South to North: Adjusting to Life in Alaska
BH: What were your first impressions of Fairbanks?
CS: This is the edge of the wilderness so you're not really expecting to see it developed like you would see in other parts of the country. But, for me, we have all of the amenities that I personally would need. There's not a lot of restaurant chains like you would have in other parts of the country – you would have like Chile's, Red Lobster and Olive Garden and that kind of stuff. The only real chain restaurant we have here is a Chile's; there's some fast food restaurants, but the rest of the restaurants are family owned, which is nice. There's not a lot of shopping. The mall is very small. One end is a Safeway the other end is a Michael's craft store. So, it's small. There is a Sears, there is a Wal-Mart, there's two Fred Myers. Our family isn't very into the shopping and eating out and stuff like that. So, it doesn't bother us at all. I know some people who are used to that city life and that urban atmosphere don't like it. But for us, I love the small town feel of it. You know, you go downtown and downtown is actually active and full of businesses and a lot of parts of the country you don't see that.
BH: So you got to town and then you went looking for a house?
CS: Yeah, we started looking for rentals because we knew we would only be here for a couple years. And that is definite for us because Alaska is considered an overseas tour because it's not part of the continental 48. So, a tour here is only three years. You can extend [the tour to six years] but for the most part it's three years and then you're sent back to the lower 48. We weren't really interested in buying because we don't want to buy until my husband retires from the Army because we don't know where we're going to retire. So, we started looking for rentals and because we do have pets it tends to be harder. We had problems with people not returning phone calls or places being posted online and the pictures weren't recent. Even places that were supposedly approved / inspected by Army housing people.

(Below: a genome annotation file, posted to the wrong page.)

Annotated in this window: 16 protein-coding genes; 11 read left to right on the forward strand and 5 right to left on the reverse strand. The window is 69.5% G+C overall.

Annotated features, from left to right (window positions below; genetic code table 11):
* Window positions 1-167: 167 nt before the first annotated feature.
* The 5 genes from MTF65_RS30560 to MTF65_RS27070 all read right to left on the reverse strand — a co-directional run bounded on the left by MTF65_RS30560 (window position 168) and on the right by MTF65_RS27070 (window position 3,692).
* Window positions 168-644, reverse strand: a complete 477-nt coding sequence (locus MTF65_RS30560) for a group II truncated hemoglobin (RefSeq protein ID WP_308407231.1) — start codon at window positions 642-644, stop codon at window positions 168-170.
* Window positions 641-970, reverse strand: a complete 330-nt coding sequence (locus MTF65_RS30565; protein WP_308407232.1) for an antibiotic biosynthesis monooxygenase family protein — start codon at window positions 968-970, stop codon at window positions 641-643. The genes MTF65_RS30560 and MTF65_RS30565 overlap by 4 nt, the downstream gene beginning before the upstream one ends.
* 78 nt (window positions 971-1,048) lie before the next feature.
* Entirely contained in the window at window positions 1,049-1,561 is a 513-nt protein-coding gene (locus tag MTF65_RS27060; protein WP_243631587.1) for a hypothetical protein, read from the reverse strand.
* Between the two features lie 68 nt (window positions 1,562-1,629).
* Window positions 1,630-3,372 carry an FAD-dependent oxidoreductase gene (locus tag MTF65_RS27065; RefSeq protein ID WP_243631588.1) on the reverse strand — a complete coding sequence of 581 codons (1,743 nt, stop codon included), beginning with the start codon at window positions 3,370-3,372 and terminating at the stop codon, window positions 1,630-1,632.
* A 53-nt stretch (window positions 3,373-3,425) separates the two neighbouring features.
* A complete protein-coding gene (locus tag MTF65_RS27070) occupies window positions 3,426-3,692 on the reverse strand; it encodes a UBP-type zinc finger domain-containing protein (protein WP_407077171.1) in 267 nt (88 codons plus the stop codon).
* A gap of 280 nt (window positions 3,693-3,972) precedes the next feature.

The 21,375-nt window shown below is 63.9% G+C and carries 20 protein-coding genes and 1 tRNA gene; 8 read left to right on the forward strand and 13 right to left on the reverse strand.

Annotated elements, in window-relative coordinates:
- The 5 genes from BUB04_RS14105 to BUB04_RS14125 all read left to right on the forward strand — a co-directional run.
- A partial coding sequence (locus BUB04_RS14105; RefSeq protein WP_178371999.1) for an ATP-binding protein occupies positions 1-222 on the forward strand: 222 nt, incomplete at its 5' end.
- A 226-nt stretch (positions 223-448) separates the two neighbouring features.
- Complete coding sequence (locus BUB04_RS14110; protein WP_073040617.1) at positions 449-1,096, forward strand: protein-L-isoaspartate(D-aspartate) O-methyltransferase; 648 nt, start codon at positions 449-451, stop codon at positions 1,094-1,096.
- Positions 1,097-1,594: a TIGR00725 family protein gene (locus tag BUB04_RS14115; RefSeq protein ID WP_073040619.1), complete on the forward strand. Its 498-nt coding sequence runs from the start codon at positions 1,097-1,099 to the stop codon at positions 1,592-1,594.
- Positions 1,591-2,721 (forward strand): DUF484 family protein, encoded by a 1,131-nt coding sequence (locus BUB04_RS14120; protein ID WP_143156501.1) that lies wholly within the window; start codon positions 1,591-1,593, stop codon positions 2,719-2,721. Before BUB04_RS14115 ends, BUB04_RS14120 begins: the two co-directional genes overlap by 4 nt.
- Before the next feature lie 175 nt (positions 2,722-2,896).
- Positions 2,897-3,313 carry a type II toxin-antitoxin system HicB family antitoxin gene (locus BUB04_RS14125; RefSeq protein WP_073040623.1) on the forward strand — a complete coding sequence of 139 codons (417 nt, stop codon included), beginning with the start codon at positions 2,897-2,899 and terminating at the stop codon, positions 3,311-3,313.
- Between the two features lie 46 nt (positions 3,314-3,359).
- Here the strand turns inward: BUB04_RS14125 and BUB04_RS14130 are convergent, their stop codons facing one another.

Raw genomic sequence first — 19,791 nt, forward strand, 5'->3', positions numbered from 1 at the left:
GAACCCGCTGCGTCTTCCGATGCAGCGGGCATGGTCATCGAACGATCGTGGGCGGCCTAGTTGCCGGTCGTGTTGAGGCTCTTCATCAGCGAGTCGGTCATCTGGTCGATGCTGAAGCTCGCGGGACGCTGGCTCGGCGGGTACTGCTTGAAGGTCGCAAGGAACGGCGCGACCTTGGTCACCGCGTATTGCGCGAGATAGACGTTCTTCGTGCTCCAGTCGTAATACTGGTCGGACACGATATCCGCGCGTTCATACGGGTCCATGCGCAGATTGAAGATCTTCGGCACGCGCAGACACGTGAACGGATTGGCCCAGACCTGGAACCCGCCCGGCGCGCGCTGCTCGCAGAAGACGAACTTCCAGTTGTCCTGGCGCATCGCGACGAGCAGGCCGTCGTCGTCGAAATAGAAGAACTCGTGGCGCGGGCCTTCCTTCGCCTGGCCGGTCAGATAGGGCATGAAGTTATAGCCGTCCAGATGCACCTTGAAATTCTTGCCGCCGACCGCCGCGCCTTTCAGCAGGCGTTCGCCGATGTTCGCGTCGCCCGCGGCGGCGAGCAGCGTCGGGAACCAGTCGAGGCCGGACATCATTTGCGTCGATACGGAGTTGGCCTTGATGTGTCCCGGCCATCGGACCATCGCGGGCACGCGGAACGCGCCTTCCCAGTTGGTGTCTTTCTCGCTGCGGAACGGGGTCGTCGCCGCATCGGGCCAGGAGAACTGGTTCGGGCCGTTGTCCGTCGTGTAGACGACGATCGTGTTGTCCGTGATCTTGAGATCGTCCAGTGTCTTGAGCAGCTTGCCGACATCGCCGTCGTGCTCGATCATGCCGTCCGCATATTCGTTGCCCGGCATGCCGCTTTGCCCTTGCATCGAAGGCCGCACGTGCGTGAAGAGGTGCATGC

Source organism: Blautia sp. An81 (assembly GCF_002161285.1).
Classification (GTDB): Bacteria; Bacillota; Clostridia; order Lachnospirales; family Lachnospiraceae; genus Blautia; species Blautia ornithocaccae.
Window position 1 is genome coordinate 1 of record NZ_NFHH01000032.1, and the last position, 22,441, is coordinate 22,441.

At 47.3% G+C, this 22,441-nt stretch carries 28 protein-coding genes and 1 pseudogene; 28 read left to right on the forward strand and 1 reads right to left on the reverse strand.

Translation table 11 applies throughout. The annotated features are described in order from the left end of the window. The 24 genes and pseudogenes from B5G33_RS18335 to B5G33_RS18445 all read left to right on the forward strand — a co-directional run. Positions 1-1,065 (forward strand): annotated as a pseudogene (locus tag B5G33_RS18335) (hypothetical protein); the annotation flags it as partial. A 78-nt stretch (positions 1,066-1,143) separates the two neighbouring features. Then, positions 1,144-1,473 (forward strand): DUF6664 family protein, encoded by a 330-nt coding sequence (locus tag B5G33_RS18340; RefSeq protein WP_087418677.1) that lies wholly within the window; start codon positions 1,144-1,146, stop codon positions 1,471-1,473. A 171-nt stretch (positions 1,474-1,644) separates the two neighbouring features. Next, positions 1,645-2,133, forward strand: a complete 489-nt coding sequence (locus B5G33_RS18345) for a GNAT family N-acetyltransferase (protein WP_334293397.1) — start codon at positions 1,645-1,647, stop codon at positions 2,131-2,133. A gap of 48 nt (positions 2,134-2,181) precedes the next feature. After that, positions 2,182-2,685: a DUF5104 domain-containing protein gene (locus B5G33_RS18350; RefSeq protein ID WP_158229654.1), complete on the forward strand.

BH: So you put your trailer at a campsite and that's how you were doing it?
CS: When we first got here we stayed at a campground. In town there's actually an RV park that's owned by the state. It's a state recreational area and so we stayed there. We could've stayed at a hotel. The Army actually gives us an allowance for so many days to stay in a hotel and house hunt. But, for the same reason we didn't want to stay in hotels to begin with, we just went ahead and stayed in our camper. It's centrally located and we were able to house hunt from there.
We went to look at one house that was right along the river that looked perfect and the pictures had to have been years old because that was not the same house. In real life it had been demolished. It wasn't even livable. But Birchwood was available and they actually had a program where they waived your deposit for military. And because they did allow pets and were welcoming to pets we chose to go ahead and move in here because we'd been on the road for 3 weeks and we'd been camping still for a couple more weeks house hunting and we were just ready to get out of the camper (laughing).